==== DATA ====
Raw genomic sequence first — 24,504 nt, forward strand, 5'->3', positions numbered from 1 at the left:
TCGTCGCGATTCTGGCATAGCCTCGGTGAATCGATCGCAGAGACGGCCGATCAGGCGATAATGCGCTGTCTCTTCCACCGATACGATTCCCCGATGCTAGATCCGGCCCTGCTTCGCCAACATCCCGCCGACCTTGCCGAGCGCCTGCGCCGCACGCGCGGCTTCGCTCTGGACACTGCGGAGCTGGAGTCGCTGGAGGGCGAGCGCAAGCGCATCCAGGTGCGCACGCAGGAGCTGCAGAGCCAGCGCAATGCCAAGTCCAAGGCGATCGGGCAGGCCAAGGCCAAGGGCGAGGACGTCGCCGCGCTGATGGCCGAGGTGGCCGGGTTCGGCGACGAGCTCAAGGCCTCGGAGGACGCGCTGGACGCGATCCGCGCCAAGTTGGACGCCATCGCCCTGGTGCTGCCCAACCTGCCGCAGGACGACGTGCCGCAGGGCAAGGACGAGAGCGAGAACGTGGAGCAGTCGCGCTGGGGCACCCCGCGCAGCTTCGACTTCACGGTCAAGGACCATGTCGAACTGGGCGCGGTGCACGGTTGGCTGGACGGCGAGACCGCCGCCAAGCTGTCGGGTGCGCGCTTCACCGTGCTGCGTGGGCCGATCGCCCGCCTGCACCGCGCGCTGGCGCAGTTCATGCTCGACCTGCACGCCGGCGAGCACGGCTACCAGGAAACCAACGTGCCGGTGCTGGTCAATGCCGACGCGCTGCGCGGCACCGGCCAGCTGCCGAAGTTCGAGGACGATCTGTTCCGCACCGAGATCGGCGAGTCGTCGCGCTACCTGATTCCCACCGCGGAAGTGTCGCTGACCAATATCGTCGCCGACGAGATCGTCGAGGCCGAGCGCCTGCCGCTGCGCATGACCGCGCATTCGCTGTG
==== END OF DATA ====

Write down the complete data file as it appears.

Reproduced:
Raw genomic sequence first — 24,504 nt, forward strand, 5'->3', positions numbered from 1 at the left:
TCGTCGCGATTCTGGCATAGCCTCGGTGAATCGATCGCAGAGACGGCCGATCAGGCGATAATGCGCTGTCTCTTCCACCGATACGATTCCCCGATGCTAGATCCGGCCCTGCTTCGCCAACATCCCGCCGACCTTGCCGAGCGCCTGCGCCGCACGCGCGGCTTCGCTCTGGACACTGCGGAGCTGGAGTCGCTGGAGGGCGAGCGCAAGCGCATCCAGGTGCGCACGCAGGAGCTGCAGAGCCAGCGCAATGCCAAGTCCAAGGCGATCGGGCAGGCCAAGGCCAAGGGCGAGGACGTCGCCGCGCTGATGGCCGAGGTGGCCGGGTTCGGCGACGAGCTCAAGGCCTCGGAGGACGCGCTGGACGCGATCCGCGCCAAGTTGGACGCCATCGCCCTGGTGCTGCCCAACCTGCCGCAGGACGACGTGCCGCAGGGCAAGGACGAGAGCGAGAACGTGGAGCAGTCGCGCTGGGGCACCCCGCGCAGCTTCGACTTCACGGTCAAGGACCATGTCGAACTGGGCGCGGTGCACGGTTGGCTGGACGGCGAGACCGCCGCCAAGCTGTCGGGTGCGCGCTTCACCGTGCTGCGTGGGCCGATCGCCCGCCTGCACCGCGCGCTGGCGCAGTTCATGCTCGACCTGCACGCCGGCGAGCACGGCTACCAGGAAACCAACGTGCCGGTGCTGGTCAATGCCGACGCGCTGCGCGGCACCGGCCAGCTGCCGAAGTTCGAGGACGATCTGTTCCGCACCGAGATCGGCGAGTCGTCGCGCTACCTGATTCCCACCGCGGAAGTGTCGCTGACCAATATCGTCGCCGACGAGATCGTCGAGGCCGAGCGCCTGCCGCTGCGCATGACCGCGCATTCGCTGTG